Evidentiary law leans in favour of the accused. The traumatic experiences of the victim are processed differently by different people and methods of dealing with and recalling such memories can be difficult to predict and scrutinize. Largely for this reason a memory of a sexual crime can be true without being unimpeachable or otherwise meeting the evidentiary demands of a criminal trial.


The new CC rules that came in in 2018 were a response in some measure to the famous 2016 Ghomesi trial where this imbalance was centre-stage. Ghomesi was acquitted of charges involving violent rapes partially due to evidence of private records showing friendly e-mail communication after the alleged rape took place (and after the complainant had previously testified to the contrary).[6]


The new CC rules were challenged after the two trials and found to be constitutional by the Supreme Court of Canada (the “SCC”).[7] This comes after critics said they limit the ability of the accused to mount a defence and unduly compromise their constitutional rights.[8] The SCC also provided at least some clarification to the rules in this decision. The Hoggard trial shows why this was necessary. It involved multiple complainants. The focus here will be the trial experiences of one woman.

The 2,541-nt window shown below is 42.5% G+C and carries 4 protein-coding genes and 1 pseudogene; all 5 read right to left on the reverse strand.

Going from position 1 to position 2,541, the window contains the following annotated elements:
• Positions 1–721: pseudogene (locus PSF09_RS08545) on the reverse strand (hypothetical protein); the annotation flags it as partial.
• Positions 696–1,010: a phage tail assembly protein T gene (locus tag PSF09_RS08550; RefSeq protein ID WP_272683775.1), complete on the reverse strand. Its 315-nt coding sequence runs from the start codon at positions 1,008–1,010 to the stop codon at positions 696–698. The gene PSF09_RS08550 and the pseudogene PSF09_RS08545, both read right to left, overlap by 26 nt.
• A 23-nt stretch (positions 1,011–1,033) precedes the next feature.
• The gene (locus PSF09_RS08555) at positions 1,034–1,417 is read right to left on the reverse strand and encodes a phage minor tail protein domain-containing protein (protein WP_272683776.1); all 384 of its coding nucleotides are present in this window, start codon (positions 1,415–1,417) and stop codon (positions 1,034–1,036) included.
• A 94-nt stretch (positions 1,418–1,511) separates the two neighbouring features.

The private record disclosure rule was particularly important in this complainant’s case and testimony. Partway through their time on the stand, the complainant was confronted during cross-examination with a phone call between her and Hoggard that he had secretly recorded.[9] The judge ruled that the phone call was not a private record.[10] This is important as private records must follow the special application process under the new legislation.[11] The judge did however allow the complainant to have an opportunity to listen to the call in private before it was played for the court (including the jury).[12] The judge was critical that the matter had only been raised this far into the trial.[13] Defence counsel said that they couldn’t have provided any earlier notice as they had come to the conclusion to use the call during their cross-examination.[14]